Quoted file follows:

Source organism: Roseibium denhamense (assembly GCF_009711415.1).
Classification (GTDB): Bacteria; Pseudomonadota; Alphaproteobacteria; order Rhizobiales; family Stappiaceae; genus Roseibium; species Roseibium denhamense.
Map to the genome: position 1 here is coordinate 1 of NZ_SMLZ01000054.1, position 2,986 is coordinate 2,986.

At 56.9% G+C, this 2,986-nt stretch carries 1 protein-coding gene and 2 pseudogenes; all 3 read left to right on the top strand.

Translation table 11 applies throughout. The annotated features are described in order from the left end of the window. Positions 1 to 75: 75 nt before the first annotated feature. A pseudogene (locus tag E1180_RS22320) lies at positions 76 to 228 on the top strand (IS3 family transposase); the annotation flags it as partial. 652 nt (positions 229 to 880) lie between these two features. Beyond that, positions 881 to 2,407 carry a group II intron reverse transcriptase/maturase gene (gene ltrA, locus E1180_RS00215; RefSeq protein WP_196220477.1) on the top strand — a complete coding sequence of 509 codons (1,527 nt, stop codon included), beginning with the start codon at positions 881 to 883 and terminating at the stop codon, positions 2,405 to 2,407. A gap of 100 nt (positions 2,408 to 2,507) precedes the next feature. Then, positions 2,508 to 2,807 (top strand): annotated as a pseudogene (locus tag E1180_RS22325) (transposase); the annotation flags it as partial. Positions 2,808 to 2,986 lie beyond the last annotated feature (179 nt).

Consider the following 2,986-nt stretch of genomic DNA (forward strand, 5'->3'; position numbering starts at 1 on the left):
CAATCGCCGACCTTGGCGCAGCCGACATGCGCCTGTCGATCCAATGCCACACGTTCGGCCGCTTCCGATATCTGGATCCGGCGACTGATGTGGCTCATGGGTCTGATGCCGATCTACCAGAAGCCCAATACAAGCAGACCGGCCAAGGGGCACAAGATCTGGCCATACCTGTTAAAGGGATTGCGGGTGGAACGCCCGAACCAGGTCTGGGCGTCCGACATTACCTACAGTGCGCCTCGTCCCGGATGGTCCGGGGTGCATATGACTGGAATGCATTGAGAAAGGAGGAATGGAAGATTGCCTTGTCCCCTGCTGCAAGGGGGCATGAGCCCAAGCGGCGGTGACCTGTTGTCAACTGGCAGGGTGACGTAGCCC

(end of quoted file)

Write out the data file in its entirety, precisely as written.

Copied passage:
Source organism: Roseibium denhamense (assembly GCF_009711415.1).
Classification (GTDB): Bacteria; Pseudomonadota; Alphaproteobacteria; order Rhizobiales; family Stappiaceae; genus Roseibium; species Roseibium denhamense.
Map to the genome: position 1 here is coordinate 1 of NZ_SMLZ01000054.1, position 2,986 is coordinate 2,986.

At 56.9% G+C, this 2,986-nt stretch carries 1 protein-coding gene and 2 pseudogenes; all 3 read left to right on the top strand.

Translation table 11 applies throughout. The annotated features are described in order from the left end of the window. Positions 1 to 75: 75 nt before the first annotated feature. A pseudogene (locus tag E1180_RS22320) lies at positions 76 to 228 on the top strand (IS3 family transposase); the annotation flags it as partial. 652 nt (positions 229 to 880) lie between these two features. Beyond that, positions 881 to 2,407 carry a group II intron reverse transcriptase/maturase gene (gene ltrA, locus E1180_RS00215; RefSeq protein WP_196220477.1) on the top strand — a complete coding sequence of 509 codons (1,527 nt, stop codon included), beginning with the start codon at positions 881 to 883 and terminating at the stop codon, positions 2,405 to 2,407. A gap of 100 nt (positions 2,408 to 2,507) precedes the next feature. Then, positions 2,508 to 2,807 (top strand): annotated as a pseudogene (locus tag E1180_RS22325) (transposase); the annotation flags it as partial. Positions 2,808 to 2,986 lie beyond the last annotated feature (179 nt).

Consider the following 2,986-nt stretch of genomic DNA (forward strand, 5'->3'; position numbering starts at 1 on the left):
CAATCGCCGACCTTGGCGCAGCCGACATGCGCCTGTCGATCCAATGCCACACGTTCGGCCGCTTCCGATATCTGGATCCGGCGACTGATGTGGCTCATGGGTCTGATGCCGATCTACCAGAAGCCCAATACAAGCAGACCGGCCAAGGGGCACAAGATCTGGCCATACCTGTTAAAGGGATTGCGGGTGGAACGCCCGAACCAGGTCTGGGCGTCCGACATTACCTACAGTGCGCCTCGTCCCGGATGGTCCGGGGTGCATATGACTGGAATGCATTGAGAAAGGAGGAATGGAAGATTGCCTTGTCCCCTGCTGCAAGGGGGCATGAGCCCAAGCGGCGGTGACCTGTTGTCAACTGGCAGGGTGACGTAGCCC